Leadership

A CEO's Duty to Lead on Technology

By / Jun 16, 2014 (iStock/Thinkstock)

In the wake of a massive data breach, Target is moving its corporate and technology leadership closer together. It’s a model more associations should consider following.

Target is trying to get everybody on the same page. It starts with getting everybody on the same floor.

Late last year a massive data breach at the retailer compromised millions of customer credit cards. Target CEO Gregg Steinhafel delivered profuse apologies, not to mention free credit checks to concerned customers, but last month he delivered what was an inevitable resignation. (Though it received less publicity, its CIO resigned as well.)

“One of my number-one concerns is the integrity of my data,” says Devin Jopp.

Since then, Target has been retooling: Last week the Wall Street Journal reported that the company has been working to remove layers of bureaucracy from its operations, as well as creating an environment of improved communication among its executives. The company’s chief information officer and chief marketing officer, the Journal reported, will move to the same space where its interim CEO and executive vice president have offices. “The floor will be getting a more open plan than its current layout of office and hallways, aimed at fostering greater collaboration,” the report says.

Whether you think the move legitimately chips away at the walls that block innovation and good management or is largely just for show, the reshuffling makes an important statement: The connections between CEOs and an organization’s technology leadership need to be stronger than ever.

That’s a point that became clear to me as I was writing a feature for the latest Associations Now on data security at associations. Data security is a primarily technology issue, of course, but what I was told repeatedly during my reporting is that it’s also a leadership issue. A well-managed staff is essential when it comes to protecting your information, because the source of the problem is often within your office walls.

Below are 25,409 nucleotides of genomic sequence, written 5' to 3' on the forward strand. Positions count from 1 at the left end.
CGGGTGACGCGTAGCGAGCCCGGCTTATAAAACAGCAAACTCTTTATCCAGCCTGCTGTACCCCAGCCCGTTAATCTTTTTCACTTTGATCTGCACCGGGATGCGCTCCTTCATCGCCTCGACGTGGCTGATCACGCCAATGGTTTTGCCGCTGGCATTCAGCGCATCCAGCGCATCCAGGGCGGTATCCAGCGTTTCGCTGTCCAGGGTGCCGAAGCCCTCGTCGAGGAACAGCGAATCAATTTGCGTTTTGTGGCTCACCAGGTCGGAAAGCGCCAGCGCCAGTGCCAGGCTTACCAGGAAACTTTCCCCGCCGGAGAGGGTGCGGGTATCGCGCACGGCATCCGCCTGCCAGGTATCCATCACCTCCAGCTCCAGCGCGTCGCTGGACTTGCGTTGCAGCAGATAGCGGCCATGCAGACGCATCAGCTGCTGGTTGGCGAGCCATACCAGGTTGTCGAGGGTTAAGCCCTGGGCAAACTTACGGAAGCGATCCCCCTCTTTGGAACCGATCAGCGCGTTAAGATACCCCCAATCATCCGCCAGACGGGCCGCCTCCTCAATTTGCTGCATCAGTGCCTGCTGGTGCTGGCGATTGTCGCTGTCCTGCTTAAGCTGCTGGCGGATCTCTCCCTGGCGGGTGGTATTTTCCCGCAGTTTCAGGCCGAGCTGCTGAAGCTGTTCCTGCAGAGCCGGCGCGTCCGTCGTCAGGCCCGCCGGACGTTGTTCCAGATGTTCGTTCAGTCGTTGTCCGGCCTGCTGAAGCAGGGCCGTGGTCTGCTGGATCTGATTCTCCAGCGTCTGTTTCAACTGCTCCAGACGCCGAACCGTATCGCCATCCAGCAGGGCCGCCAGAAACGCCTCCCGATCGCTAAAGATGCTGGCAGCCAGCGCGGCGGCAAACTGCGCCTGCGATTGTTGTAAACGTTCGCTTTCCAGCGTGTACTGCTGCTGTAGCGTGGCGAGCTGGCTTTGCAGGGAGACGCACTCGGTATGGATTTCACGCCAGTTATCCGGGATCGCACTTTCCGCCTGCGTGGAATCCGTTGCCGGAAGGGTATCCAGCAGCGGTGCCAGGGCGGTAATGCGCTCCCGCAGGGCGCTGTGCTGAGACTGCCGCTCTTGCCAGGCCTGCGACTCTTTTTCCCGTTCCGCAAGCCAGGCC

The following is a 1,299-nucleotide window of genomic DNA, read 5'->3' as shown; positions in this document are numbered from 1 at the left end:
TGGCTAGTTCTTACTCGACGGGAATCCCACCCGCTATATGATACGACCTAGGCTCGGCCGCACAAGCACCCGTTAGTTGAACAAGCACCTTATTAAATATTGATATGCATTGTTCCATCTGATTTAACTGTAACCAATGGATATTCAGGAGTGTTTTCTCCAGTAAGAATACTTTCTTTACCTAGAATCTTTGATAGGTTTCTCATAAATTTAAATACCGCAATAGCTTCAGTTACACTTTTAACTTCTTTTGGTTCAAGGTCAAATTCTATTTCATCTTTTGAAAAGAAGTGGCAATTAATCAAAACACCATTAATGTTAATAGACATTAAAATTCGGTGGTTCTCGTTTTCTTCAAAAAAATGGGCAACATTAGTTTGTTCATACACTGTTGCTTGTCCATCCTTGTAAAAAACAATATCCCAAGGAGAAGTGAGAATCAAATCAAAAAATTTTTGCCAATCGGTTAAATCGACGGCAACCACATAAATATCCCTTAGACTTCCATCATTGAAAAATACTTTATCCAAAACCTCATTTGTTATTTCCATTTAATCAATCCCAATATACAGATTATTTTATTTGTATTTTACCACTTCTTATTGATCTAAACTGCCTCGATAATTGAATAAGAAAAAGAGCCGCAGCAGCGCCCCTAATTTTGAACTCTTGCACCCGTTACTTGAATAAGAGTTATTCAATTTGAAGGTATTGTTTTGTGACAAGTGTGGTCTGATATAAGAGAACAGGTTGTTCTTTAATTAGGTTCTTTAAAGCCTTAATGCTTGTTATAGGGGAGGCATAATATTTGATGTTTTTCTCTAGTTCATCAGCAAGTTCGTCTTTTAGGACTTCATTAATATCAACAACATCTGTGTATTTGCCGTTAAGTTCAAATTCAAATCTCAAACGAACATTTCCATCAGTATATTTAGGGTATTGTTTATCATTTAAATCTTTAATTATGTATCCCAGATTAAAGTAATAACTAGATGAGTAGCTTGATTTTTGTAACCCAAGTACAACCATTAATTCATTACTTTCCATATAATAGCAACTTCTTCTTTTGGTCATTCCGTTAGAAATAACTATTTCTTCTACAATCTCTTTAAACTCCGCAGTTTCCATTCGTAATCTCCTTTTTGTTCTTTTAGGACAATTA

That means knowing who has access to what information, and how well-protected it is, is a task that’s increasingly on the CEO’s task list. Devin Jopp, CEO of the Workgroup for Electronic Data Interchange, told me that “one of my number-one concerns is the integrity of my data, whether that’s conference attendees, whether that’s member data—ensuring that all the safeguards are in place.” I like Jopp’s comment partly for its implication that a CEO has a lot of competing top concerns. But the quote also stresses that technology needs to be one of them.

This is a relatively new notion for associations, which often shunted technology duties into a separate department and, until fairly recently, didn’t think strategically about technology’s role in its marketing and communications. Fewer than half of IT chiefs at associations report directly to the CEO, according to ASAE research in 2011; more often, they report to the CFO or COO.

Last fall, John Mancini, CEO of the Association for Information and Image Management, stressed that structure needed to change. “CEOs personally need to be more invested in the technology decisions that their organizations are making,” he told me. Knowing what’s possible in terms of creating value for members is one reason for that. Knowing where the potential for breaches are is another.

Jopp emphasizes the need for a posture of constant vigilance when it comes to data, continuously monitoring who has access to what kind of information, even at a small organization like his with six staffers. “It gets back to roles and controlling who has the ability to control data,” he says. “You have to be very restrictive.”

Target has been forced to get more serious about the role technology plays in its operations; beyond the office shuffling, it’s also hired its first chief information security officer. Whether the moves themselves will improve the company’s fortunes is an open question. But more fully integrating technology into the leadership of an organization is clearly a smart step.

How much day-to-day responsibility do you think a CEO should have when it comes to technology and data issues? Share your thoughts in the comments.

Mark Athitakis

Mark Athitakis, a contributing editor for Associations Now, has written on nonprofits, the arts, and leadership for a variety of publications. He is a coauthor of The Dumbest Moments in Business History and hopes you never qualify for the sequel. More »

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